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TIFF Report: Darren Aronofsky Makes A Playlist From His Favourite Music Moments In Movies

The Red Bull Music Academy (yep, that’s a thing) hosted director Darren Aronofsky for an unofficial TIFF chat where the filmmaker talked about how music has influenced his work. Aronofsky grew up in Brooklyn during a time when two major (and very different) musical movements were emerging: hip hop and disco. Both genres had an effect on him—but so did musicals, art rock, and… the Mickey Mouse Club? Needless to say, Aronofsky’s tastes are eclectic. Just don’t try to get him to listen to Taylor Swift. Here are some of the songs that had an impact on his movie-making career:

The Bee Gees, “Stayin’ Alive”

The opening song in Saturday Night Fever, “Stayin’ Alive” plays as John Travolta cruises around his New York neighbourhood like he owns it. The film was the first R-rated movie Aronofsky’s parents let him and his sister watch and it sparked a heated breakfast table debate between the siblings about the enigma that is oral sex.

Public Enemy, “Fight The Power”

The title sequence in Spike Lee’s Do The Right Thing featured this song with Rosie Perez (shout out to The View!) busting some serious moves to it.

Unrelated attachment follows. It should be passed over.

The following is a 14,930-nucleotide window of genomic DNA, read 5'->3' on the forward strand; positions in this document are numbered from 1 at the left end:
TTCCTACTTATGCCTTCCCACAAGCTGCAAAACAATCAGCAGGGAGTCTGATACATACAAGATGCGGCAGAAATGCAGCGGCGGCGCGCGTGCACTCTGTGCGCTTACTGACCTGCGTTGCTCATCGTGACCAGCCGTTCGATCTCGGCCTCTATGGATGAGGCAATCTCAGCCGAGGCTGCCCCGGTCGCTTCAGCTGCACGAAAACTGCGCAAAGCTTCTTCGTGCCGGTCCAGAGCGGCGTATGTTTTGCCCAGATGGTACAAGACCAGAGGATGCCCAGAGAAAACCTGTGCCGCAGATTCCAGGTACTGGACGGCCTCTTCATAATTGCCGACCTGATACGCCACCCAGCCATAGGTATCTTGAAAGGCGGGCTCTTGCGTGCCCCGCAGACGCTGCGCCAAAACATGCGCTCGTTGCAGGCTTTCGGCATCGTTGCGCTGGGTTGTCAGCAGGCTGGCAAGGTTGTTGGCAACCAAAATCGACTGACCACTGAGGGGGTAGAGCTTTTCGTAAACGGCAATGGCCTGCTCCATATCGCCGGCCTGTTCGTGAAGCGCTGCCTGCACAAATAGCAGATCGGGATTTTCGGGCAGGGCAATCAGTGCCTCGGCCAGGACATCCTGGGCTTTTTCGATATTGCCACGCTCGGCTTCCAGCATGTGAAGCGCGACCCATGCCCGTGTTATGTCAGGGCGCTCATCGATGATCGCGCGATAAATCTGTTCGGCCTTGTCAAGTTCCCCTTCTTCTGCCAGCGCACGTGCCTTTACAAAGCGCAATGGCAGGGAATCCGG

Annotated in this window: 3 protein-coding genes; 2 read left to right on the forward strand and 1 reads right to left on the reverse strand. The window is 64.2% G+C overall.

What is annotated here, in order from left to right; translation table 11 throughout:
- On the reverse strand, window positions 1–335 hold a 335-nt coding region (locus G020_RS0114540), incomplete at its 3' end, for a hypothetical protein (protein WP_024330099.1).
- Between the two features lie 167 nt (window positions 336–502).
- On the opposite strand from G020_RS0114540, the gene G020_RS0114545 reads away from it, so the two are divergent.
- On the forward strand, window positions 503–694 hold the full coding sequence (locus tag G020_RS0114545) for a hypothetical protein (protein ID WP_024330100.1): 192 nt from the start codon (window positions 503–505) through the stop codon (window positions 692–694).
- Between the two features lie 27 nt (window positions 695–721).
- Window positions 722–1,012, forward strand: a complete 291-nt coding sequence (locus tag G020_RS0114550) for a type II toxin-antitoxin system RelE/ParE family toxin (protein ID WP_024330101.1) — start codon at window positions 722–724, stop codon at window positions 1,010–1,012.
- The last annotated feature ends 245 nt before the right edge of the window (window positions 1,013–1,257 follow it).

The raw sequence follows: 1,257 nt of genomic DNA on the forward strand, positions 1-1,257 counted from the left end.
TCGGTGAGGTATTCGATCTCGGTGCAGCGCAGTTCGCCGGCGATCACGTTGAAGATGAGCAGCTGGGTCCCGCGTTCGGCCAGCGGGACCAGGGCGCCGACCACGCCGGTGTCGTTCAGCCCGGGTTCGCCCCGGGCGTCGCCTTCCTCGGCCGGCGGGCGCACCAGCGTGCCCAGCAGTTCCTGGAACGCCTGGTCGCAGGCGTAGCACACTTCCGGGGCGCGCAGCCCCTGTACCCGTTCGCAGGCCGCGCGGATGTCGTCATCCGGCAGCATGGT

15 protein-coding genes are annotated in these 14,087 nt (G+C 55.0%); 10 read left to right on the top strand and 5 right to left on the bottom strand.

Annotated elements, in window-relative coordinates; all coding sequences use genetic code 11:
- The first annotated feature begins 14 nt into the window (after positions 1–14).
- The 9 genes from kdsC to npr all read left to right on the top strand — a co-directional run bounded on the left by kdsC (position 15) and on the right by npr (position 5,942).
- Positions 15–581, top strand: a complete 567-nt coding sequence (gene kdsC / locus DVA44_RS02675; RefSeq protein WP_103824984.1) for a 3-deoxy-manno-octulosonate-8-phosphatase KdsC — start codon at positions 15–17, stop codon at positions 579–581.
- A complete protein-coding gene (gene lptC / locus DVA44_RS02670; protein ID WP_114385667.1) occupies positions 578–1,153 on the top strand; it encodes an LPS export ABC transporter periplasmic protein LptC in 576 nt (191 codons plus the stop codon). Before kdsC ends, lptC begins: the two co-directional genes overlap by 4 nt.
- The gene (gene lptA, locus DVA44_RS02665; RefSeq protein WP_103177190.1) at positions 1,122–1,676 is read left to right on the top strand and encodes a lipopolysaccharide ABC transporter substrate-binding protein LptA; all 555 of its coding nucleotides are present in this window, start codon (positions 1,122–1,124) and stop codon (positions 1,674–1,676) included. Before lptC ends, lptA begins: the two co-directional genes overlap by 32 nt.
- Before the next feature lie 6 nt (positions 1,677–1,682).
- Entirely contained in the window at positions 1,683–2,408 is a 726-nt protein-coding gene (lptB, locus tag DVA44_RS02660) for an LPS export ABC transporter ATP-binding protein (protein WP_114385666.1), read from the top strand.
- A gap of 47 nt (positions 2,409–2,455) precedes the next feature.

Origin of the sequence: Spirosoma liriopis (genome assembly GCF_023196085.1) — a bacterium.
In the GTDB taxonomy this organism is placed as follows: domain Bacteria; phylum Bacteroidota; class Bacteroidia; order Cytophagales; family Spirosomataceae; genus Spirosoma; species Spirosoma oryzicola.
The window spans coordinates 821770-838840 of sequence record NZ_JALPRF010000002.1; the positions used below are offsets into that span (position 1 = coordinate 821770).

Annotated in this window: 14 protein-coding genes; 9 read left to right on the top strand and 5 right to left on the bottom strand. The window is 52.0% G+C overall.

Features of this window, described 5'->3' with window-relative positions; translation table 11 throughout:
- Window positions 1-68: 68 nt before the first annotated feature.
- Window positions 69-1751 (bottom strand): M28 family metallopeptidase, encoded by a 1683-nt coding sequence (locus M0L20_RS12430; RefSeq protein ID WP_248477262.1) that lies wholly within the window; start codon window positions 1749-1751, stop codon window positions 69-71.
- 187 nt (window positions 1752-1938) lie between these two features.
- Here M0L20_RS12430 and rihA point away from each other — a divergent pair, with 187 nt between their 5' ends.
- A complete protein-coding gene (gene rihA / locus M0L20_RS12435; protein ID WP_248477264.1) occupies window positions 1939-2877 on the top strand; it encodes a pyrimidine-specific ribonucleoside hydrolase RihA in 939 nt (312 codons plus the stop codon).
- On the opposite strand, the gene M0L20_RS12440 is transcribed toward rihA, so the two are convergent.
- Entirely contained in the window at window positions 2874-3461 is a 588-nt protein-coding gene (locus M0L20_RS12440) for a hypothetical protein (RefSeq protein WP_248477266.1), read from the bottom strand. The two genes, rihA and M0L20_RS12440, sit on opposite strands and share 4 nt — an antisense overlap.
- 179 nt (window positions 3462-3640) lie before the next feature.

West Side Story’s “Officer Krupke”

Aronofsky admits to being a fan of musicals—so much so that he had trouble choosing just one song to share. He chose this one because his son loves it and because the choreography is so flawless.

Talking Heads, “Heaven”

We don’t think it’s an exaggeration to say that Jonathan Demme made the best concert film ever when he directed The Talking Heads’ Stop Making Sense. If you can name one that’s better, we’ll give you a cookie—but you should know that we have Darren Aronofsky on our side.

Guns and Roses, “Sweet Child of Mine”

All we’re going to tell you about this one is that Mickey Rourke had to make some sort of deal with Axl Rose in order to get Axl to allow this song to be used in Aronofsky’s The Wrestler. Pray for Rourke’s soul.

The Mickey Mouse March

Is there a filmmaker alive who doesn’t worship Stanley Kubrick? Certainly not Aronofsky, who shared the final scene from Full Metal Jacket as one of the last songs of the evening. Not a creepy way to wrap things up at all.